The Long Island Railroad train that crashed into a bumping block and ultimately a small structure believed to be a work area at Atlantic Terminal on Wednesday, injuring over 100 people, was going more than twice the speed limit inside the station, according to investigators with the National Transportation Safety Board. Though federal officials are still trying to determine why the train did not slow down or stop properly, investigators do believe the train was traveling at more than 10 miles per hour when it crashed into the bumper, more than double the speed limit of 5 miles per hour.
According to news reports, the train engineer is unable to remember hitting the bumper. He has been an engineer for the LIRR since 2000 and had been working this particular night shift route for the past year. The engineer's name has not yet been released, but Turpin revealed that he is 50 years old and had been nearing the end of his overnight shift, which started at midnight, when he crashed into the block at around 8:30 a.m. He had also just returned to work after a three-day break.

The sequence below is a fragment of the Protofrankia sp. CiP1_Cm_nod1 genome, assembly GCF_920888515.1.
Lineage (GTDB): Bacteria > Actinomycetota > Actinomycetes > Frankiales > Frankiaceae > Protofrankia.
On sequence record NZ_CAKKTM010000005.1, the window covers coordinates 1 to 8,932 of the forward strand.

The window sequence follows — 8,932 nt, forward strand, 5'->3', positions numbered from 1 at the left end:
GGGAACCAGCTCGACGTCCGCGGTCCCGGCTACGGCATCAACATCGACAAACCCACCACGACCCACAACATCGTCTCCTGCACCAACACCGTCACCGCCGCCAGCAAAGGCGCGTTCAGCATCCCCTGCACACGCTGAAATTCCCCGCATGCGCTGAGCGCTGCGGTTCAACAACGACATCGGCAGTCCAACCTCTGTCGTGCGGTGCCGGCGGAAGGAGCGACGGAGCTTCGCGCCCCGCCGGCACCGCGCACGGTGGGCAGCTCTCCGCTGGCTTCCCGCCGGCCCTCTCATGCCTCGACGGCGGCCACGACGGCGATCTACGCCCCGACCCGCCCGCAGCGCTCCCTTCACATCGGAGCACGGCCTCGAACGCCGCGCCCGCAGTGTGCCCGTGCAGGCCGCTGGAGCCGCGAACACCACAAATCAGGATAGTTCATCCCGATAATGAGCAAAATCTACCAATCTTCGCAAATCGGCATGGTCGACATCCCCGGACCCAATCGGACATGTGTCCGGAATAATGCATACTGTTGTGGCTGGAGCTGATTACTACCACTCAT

Was the Accident Preventable?
The train’s computer systems experts wonder if technology called Positive Train Control — or PTC — could have made a difference and prevented the train from smashing into the station. PTC is not a magic bullet, but there's a good chance it may have helped prevent the accident.
“PTC would have brought the train into whatever speed limit was set for that platform. It doesn't allow over-speeding,” said transportation safety expert Carl Berkowitz. “Let’s say the station speed is 5 mph. PTC would not allow the train to go over that speed.”
PTC relies on GPS satellites, radio towers and ground sensors to monitor a train’s speed and location. If it detects a train is going too fast or being operated unsafely — onboard computers kick in to slow or stop it.